The second part of the book is concerned with the elite level – the Islamic influence in Indonesia’s political revolution and state building process. The core question in this part is whether Islamic politicians – from November 1945 united in the political party Masjumi – succeeded in exerting significant influence on the political future of the independent Indonesian state. On the one hand, their attempt to influence the Indonesian constitution failed. This is shown in the debates about the new constitution of the Indonesian state, discussed by Fogg in chapter seven on the ‘Jakarta Charter Controversy’. After negotiations, a compromise proposal (known as the Jakarta Charter) was reached to recognise Islamic law explicitly in the constitution. This would give Islam a strong place in the Indonesian Republic. However, in the night before the proclamation of independence, the Charter was removed from the constitution. The religious principle in the ideological basis of the Indonesian state was changed to ‘belief in the One and Only God’, without a specific reference to Islam. Again, the protection of religious minorities – and the preservation of national unity – was considered more important than an explicit Islamic interpretation of the basis of Indonesia. On the other hand, chapter nine shows that pious Muslims succeeded in establishing a Ministry of Religion that became ‘a bulwark for Islamic interest in the Indonesian government’ (p. 156). Fogg shows that the establishment of this Ministry was an important victory for the Islamic community, although it was initially opposed and rejected by parliament.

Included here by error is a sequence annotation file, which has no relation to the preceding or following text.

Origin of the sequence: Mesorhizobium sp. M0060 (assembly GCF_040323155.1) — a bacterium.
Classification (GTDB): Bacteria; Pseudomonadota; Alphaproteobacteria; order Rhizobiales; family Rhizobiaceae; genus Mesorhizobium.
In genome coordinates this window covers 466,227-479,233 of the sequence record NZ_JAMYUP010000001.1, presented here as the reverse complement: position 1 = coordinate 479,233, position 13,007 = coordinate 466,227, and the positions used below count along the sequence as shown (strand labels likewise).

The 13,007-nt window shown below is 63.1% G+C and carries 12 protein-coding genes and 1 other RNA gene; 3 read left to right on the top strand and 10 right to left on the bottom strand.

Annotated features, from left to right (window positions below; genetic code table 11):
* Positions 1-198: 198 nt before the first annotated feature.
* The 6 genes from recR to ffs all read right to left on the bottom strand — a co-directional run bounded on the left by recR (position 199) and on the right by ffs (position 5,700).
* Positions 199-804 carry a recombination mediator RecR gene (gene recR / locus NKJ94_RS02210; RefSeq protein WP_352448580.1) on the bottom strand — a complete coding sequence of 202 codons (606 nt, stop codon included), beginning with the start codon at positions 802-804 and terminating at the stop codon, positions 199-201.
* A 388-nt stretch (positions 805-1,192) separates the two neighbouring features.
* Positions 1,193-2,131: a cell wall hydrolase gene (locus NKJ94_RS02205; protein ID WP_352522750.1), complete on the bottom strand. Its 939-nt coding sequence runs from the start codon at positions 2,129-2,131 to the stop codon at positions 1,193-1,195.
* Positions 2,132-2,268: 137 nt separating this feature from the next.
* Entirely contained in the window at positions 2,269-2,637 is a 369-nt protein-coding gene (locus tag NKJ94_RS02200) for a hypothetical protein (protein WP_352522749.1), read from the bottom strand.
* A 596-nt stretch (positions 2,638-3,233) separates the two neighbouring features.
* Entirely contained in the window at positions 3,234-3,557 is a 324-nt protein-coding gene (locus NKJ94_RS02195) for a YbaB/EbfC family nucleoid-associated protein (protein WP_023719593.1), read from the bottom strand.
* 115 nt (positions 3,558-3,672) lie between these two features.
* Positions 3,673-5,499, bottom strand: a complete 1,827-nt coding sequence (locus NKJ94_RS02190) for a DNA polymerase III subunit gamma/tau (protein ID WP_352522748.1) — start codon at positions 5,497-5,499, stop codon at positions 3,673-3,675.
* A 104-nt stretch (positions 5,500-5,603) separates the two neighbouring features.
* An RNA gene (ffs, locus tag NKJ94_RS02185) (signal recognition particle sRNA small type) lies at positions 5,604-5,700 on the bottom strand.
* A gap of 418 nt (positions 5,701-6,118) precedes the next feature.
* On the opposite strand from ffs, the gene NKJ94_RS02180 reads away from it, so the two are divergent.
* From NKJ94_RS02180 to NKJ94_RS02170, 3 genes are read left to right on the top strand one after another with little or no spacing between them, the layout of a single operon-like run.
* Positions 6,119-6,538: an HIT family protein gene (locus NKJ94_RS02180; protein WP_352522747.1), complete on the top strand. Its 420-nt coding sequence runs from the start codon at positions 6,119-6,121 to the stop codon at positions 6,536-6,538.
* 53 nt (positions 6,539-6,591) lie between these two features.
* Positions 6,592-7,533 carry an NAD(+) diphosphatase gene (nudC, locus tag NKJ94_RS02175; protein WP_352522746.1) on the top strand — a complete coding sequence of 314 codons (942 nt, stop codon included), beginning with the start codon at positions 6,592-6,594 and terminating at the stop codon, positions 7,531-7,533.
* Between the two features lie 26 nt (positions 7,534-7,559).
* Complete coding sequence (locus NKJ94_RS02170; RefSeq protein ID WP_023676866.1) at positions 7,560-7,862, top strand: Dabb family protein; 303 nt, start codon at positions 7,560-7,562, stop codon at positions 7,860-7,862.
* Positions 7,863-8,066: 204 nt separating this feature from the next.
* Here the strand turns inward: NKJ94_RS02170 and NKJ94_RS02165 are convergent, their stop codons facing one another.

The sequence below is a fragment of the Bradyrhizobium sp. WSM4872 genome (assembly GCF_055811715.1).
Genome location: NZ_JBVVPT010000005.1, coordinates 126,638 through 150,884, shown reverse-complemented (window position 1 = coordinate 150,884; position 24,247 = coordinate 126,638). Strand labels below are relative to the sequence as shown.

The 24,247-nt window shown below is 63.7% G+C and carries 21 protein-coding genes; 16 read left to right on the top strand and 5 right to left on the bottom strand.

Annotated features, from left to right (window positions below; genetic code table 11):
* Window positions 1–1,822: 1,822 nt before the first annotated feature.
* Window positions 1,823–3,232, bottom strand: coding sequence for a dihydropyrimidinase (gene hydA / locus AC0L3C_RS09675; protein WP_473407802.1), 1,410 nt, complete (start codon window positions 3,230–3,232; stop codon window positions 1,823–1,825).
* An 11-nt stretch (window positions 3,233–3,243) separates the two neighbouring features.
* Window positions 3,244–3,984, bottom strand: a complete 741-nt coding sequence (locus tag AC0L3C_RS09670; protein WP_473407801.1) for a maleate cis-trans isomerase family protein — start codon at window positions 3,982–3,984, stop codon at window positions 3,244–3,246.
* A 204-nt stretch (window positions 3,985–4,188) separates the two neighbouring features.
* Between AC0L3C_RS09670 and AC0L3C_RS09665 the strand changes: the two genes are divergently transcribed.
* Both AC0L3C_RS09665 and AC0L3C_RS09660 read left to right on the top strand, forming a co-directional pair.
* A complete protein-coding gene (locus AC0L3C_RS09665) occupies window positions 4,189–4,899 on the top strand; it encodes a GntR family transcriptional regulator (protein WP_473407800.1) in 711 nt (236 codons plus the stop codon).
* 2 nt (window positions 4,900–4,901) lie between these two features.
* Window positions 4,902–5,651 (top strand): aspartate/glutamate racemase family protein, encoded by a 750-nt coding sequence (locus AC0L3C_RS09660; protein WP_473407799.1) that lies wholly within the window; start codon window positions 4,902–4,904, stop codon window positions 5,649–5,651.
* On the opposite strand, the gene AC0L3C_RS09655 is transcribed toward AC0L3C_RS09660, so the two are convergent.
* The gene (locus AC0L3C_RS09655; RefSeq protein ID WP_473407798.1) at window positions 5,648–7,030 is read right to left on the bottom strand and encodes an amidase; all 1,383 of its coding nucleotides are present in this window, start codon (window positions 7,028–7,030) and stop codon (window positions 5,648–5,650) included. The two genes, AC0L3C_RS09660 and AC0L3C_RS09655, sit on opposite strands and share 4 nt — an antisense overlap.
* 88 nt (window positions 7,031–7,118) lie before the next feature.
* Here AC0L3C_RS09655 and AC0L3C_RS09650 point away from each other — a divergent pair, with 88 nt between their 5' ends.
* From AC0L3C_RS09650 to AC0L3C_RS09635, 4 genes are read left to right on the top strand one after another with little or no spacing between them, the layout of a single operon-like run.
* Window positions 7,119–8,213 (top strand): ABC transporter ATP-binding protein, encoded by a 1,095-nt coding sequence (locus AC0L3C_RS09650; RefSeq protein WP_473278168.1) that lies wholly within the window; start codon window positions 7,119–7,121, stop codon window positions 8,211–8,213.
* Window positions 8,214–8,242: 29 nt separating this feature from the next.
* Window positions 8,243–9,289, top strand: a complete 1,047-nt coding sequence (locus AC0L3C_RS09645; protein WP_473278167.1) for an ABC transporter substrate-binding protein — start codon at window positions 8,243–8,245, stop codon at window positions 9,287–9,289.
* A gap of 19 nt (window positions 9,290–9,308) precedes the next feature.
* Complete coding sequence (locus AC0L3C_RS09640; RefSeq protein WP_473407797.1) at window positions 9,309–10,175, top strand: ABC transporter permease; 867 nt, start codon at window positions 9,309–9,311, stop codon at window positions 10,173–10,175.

Fogg’s book is strictly confined to the Indonesian side of the war of independence; the Dutch perspective on the revolution is not taken into account. Given the state of the historiography, this is a legitimate choice. However, the book provokes interesting questions on the relation between the Indonesian and Dutch perspectives. In the Netherlands, the Indonesian war of independence attracts a lot of attention – both in academia and in the national media – especially focused on extreme violence.(1) However, religion is almost completely missing from these debates. For all historians working on the actions of Dutch troops in Indonesia, Indonesia’s Islamic Revolution is an absolute must-read. In letters and memoirs of Dutch soldiers, Islam is frequently mentioned as an incentive for their opponents. Not seldom, this Islamic influence is interpreted as a sign that the colony is not ‘ripe’ for independence but should be governed by the Netherlands. In their view, people who allow themselves to be ravished by religious leaders and sacred battle cries are not ready to build a stable society and independent political system. Instead, Christians in the Netherlands argued that God had given them the responsibility to evangelise the Indonesian people. Following this argument, Christian Dutch soldiers – around 80 percent of all soldiers were Catholic or Protestant – interpreted the influence of Islam on the revolution as a sign that existing Christian missions would not have any future in an independent Indonesian state. For them, the Muslim influence on the revolution was a strong motivating force. Reports of the Dutch (military) security services show that the Dutch colonial government monitored Islamic leaders and parties and their influence on the Indonesian population and the Republican army. In an effort to minimize the danger of a broadly supported uprising of the Muslim population, Dutch soldiers were instructed to respect mosques and Islamic objects. Ulama were actively approached by colonial officials and asked to support the Dutch colonial state. In diplomatic negotiations, the position of religious freedom was frequently addressed by the Dutch. In short, these examples show the need for more comparative research in order to reach a more complete view of the role of religion during the Indonesian revolution.